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International Brotherhood of Electrical Workers Local Union No. 5 v. United States Dept. of Housing and Urban Development and Samuel R. Pierce U.S. Dept. of Housing and Urban Development & Samuel R. Pierce

argued: March 17, 1988.

INTERNATIONAL BROTHERHOOD OF ELECTRICAL WORKERS LOCAL UNION NO. 5
v.
UNITED STATES DEPT. OF HOUSING AND URBAN DEVELOPMENT AND SAMUEL R. PIERCE U.S. DEPT. OF HOUSING AND URBAN DEVELOPMENT & SAMUEL R. PIERCE, APPELLANTS



On Appeal From the United States District Court For the Western District of Pennsylvania, Pittsburgh, Civil Action No. 86-2367.

Author: Stapleton

Opinion OF THE COURT

STAPLETON, Circuit Judge.

In this case arising under the Freedom of Information Act (FOIA), 5 U.S.C. § 552 (1982), the United States Department of Housing and Urban Development (HUD) appeals from a summary judgment requiring it to release to the International Brotherhood of Electrical Workers, Local Union No. 5 (Union), the names, addresses, and Social Security numbers of nonunion employees working for a federal contractor. We have jurisdiction under 28 U.S.C. § 1291 (1982). Because we find that the public interest in disclosure is not clearly outweighed by the privacy interest in the names and addresses, but is clearly outweighed by the privacy interest in the Social Security numbers, we will affirm in part and reverse in part the judgment of the district court.

I.

The facts in this case are not disputed. The Davis-Bacon Act, 40 U.S.C. § 276a (1982), requires that all laborers and mechanics working on federally funded construction projects be paid not less than the prevailing wage in the locality in which the work is performed. The Davis-Bacon Act is enforced in part through the Copeland Act, 40 U.S.C. § 276c (1982), which requires federal contractors to submit weekly payroll records to the Government.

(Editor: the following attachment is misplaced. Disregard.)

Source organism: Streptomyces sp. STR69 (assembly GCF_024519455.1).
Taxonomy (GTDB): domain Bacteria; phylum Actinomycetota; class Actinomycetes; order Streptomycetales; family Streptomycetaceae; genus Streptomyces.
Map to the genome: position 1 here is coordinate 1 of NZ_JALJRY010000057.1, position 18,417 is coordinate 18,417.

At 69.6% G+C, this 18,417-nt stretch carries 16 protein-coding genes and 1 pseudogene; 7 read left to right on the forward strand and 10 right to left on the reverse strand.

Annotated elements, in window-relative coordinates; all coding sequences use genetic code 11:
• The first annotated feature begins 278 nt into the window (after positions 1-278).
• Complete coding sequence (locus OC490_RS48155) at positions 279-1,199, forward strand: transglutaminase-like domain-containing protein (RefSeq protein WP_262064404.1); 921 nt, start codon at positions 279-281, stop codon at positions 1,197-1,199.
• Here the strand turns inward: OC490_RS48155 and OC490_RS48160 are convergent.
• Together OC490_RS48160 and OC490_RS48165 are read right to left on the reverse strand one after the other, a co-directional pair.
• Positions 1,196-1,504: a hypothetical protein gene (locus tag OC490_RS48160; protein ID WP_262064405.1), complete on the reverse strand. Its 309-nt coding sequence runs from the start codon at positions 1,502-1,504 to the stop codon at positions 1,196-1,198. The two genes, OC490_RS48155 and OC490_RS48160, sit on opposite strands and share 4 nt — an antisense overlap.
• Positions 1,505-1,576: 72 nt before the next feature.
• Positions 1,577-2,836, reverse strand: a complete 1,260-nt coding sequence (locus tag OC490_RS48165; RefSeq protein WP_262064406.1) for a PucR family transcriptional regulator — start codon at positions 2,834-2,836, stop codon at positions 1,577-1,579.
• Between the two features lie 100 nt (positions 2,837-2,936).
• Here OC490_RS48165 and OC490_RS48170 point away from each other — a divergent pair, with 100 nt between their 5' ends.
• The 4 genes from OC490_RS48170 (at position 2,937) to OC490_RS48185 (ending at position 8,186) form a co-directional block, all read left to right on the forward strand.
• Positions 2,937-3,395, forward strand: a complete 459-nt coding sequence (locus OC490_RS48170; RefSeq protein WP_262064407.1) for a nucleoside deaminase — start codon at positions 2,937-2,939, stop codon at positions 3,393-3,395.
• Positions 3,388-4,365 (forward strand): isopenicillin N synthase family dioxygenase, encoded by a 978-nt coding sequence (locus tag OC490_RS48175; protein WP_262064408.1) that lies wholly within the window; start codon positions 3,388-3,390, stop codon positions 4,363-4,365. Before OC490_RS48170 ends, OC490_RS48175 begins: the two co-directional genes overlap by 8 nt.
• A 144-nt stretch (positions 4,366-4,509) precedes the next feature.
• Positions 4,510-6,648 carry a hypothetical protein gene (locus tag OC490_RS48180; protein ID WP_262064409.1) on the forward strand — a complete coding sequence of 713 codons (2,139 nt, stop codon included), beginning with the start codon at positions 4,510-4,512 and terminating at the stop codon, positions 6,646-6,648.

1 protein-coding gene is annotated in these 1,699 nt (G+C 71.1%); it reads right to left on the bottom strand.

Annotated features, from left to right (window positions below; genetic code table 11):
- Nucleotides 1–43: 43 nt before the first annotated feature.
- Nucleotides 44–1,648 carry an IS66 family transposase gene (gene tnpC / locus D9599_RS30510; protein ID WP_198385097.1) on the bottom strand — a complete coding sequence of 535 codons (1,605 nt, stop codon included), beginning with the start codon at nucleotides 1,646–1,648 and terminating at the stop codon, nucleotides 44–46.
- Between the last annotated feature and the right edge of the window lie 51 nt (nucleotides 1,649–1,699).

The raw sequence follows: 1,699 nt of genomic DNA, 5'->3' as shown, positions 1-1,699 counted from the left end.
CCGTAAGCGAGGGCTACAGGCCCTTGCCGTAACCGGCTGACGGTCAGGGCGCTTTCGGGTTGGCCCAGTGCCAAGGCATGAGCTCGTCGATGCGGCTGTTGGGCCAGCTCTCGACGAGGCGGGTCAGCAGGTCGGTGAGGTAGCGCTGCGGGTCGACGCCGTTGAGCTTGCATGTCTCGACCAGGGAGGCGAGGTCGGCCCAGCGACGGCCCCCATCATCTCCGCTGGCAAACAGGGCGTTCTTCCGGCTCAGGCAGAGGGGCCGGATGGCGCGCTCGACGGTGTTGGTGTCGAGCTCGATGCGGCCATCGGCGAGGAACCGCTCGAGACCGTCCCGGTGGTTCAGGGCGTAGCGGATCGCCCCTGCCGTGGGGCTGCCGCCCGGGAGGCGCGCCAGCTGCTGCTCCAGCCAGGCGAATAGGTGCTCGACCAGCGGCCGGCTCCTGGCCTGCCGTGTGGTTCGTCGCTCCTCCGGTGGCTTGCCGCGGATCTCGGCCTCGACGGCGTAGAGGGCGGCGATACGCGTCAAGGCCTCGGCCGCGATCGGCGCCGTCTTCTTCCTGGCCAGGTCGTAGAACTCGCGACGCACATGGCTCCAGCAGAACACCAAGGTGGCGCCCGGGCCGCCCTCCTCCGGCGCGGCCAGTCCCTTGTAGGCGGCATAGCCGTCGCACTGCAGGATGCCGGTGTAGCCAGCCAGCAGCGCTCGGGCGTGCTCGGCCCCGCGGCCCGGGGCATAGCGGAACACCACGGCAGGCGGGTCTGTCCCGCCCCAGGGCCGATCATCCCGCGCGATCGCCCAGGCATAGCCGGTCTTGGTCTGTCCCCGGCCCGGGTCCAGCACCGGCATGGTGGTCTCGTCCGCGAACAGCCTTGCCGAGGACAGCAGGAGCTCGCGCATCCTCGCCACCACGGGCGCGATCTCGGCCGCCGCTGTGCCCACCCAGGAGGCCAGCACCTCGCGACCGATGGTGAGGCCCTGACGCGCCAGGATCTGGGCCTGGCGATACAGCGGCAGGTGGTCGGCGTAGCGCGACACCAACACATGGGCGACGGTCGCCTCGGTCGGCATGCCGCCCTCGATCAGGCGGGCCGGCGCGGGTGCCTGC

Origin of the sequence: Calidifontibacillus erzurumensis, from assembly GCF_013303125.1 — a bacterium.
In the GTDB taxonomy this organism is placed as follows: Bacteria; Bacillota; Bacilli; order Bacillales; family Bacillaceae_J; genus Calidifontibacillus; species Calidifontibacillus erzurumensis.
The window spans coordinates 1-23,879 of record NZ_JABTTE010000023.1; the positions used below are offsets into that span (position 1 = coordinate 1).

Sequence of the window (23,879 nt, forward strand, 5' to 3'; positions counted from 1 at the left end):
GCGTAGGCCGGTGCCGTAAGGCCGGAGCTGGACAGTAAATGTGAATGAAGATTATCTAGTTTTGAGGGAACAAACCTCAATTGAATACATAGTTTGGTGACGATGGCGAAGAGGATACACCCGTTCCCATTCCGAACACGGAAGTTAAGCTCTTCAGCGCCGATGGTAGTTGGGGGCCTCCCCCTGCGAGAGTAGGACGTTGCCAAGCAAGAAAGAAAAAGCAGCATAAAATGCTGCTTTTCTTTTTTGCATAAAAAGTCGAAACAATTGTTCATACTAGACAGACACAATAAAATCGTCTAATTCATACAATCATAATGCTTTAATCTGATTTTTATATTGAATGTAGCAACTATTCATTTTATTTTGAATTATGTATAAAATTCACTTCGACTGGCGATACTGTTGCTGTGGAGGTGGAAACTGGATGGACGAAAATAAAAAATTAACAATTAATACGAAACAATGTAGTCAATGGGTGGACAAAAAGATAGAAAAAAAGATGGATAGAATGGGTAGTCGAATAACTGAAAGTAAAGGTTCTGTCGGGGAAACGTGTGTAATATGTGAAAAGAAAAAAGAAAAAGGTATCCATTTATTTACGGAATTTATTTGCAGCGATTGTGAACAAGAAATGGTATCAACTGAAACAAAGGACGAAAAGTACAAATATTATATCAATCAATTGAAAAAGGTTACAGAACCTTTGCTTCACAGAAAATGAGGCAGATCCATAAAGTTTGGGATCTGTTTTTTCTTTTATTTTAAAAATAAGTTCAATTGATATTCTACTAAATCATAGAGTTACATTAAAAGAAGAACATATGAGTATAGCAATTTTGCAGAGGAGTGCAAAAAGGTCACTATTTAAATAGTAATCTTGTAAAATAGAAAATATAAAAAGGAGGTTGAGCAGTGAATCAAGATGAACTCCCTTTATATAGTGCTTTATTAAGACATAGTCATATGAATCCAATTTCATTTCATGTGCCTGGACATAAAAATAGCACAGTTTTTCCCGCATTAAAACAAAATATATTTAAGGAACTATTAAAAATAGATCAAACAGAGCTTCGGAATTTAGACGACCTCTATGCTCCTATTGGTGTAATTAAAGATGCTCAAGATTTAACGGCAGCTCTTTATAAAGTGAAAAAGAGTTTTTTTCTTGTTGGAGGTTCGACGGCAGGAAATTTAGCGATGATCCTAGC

On November 19, 1985, the Union sent a written request to HUD's Pittsburgh office for copies of such payroll reports submitted to HUD by M & K Electrical Company (M & K), a nonunion subcontractor hired to perform work on a housing project that receives direct loan financing from HUD. The Union sought the payroll information to monitor M & K's compliance with the Davis-Bacon Act and HUD's enforcement of the Act.

On December 5, 1985, in response to the Union's request, HUD released the payroll records, which included the employees' work classifications, hours worked, rates of pay, and gross and net pay levels. HUD deleted, however, the employees' names, home addresses, and Social Security numbers, citing Exemption 6 to FOIA, 5 U.S.C. § 552(b)(6) (1982).

The Union appealed the decision to withhold the names, addresses, and Social Security numbers to HUD's General Counsel, who affirmed the denial of the requested information. The Union then brought this action. Both parties moved for summary judgment. The court granted the Union's motion and denied HUD's motion. This appeal followed. Our scope of review of the district court's interpretation of Exemption 6 is plenary.